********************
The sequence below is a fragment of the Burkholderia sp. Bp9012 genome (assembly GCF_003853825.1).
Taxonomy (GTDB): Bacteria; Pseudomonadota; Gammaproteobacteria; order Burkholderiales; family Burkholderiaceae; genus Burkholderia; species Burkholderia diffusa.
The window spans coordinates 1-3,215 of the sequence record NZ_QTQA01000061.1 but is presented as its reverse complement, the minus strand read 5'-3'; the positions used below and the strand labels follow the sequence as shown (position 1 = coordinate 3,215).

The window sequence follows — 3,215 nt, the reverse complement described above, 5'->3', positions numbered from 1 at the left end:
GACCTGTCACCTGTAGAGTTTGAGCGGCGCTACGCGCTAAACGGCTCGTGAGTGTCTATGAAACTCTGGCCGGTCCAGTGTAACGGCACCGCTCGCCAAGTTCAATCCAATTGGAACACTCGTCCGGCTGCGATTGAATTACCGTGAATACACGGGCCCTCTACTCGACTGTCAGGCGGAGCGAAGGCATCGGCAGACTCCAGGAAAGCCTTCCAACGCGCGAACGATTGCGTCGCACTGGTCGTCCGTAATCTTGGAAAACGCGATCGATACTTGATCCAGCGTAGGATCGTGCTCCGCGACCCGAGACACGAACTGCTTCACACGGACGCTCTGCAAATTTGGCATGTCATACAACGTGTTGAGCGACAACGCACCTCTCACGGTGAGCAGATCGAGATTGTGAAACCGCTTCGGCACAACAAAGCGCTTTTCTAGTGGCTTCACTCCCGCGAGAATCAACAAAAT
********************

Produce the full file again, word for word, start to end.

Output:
The sequence below is a fragment of the Burkholderia sp. Bp9012 genome (assembly GCF_003853825.1).
Taxonomy (GTDB): Bacteria; Pseudomonadota; Gammaproteobacteria; order Burkholderiales; family Burkholderiaceae; genus Burkholderia; species Burkholderia diffusa.
The window spans coordinates 1-3,215 of the sequence record NZ_QTQA01000061.1 but is presented as its reverse complement, the minus strand read 5'-3'; the positions used below and the strand labels follow the sequence as shown (position 1 = coordinate 3,215).

The window sequence follows — 3,215 nt, the reverse complement described above, 5'->3', positions numbered from 1 at the left end:
GACCTGTCACCTGTAGAGTTTGAGCGGCGCTACGCGCTAAACGGCTCGTGAGTGTCTATGAAACTCTGGCCGGTCCAGTGTAACGGCACCGCTCGCCAAGTTCAATCCAATTGGAACACTCGTCCGGCTGCGATTGAATTACCGTGAATACACGGGCCCTCTACTCGACTGTCAGGCGGAGCGAAGGCATCGGCAGACTCCAGGAAAGCCTTCCAACGCGCGAACGATTGCGTCGCACTGGTCGTCCGTAATCTTGGAAAACGCGATCGATACTTGATCCAGCGTAGGATCGTGCTCCGCGACCCGAGACACGAACTGCTTCACACGGACGCTCTGCAAATTTGGCATGTCATACAACGTGTTGAGCGACAACGCACCTCTCACGGTGAGCAGATCGAGATTGTGAAACCGCTTCGGCACAACAAAGCGCTTTTCTAGTGGCTTCACTCCCGCGAGAATCAACAAAAT